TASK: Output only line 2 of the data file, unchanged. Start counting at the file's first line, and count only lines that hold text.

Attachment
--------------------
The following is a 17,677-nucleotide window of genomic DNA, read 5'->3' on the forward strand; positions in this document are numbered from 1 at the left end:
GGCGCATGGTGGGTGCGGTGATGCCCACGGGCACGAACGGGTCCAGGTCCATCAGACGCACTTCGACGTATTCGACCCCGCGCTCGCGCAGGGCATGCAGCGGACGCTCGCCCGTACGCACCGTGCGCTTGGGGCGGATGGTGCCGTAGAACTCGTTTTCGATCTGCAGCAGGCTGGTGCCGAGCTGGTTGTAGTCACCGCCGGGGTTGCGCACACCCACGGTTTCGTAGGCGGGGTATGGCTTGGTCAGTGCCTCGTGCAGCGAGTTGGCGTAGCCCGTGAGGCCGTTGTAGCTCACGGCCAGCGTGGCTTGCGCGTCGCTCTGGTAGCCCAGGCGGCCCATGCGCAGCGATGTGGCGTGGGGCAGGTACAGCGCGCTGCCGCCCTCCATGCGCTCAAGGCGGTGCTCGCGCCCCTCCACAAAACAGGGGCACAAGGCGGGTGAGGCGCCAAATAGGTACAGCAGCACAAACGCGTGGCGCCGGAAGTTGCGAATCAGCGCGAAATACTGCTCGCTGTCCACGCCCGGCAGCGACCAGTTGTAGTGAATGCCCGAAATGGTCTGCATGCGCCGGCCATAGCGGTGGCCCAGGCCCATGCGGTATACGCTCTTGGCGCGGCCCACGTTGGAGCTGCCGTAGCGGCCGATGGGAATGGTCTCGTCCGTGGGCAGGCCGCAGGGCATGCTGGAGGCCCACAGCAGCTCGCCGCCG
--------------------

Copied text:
GGCGCATGGTGGGTGCGGTGATGCCCACGGGCACGAACGGGTCCAGGTCCATCAGACGCACTTCGACGTATTCGACCCCGCGCTCGCGCAGGGCATGCAGCGGACGCTCGCCCGTACGCACCGTGCGCTTGGGGCGGATGGTGCCGTAGAACTCGTTTTCGATCTGCAGCAGGCTGGTGCCGAGCTGGTTGTAGTCACCGCCGGGGTTGCGCACACCCACGGTTTCGTAGGCGGGGTATGGCTTGGTCAGTGCCTCGTGCAGCGAGTTGGCGTAGCCCGTGAGGCCGTTGTAGCTCACGGCCAGCGTGGCTTGCGCGTCGCTCTGGTAGCCCAGGCGGCCCATGCGCAGCGATGTGGCGTGGGGCAGGTACAGCGCGCTGCCGCCCTCCATGCGCTCAAGGCGGTGCTCGCGCCCCTCCACAAAACAGGGGCACAAGGCGGGTGAGGCGCCAAATAGGTACAGCAGCACAAACGCGTGGCGCCGGAAGTTGCGAATCAGCGCGAAATACTGCTCGCTGTCCACGCCCGGCAGCGACCAGTTGTAGTGAATGCCCGAAATGGTCTGCATGCGCCGGCCATAGCGGTGGCCCAGGCCCATGCGGTATACGCTCTTGGCGCGGCCCACGTTGGAGCTGCCGTAGCGGCCGATGGGAATGGTCTCGTCCGTGGGCAGGCCGCAGGGCATGCTGGAGGCCCACAGCAGCTCGCCGCCG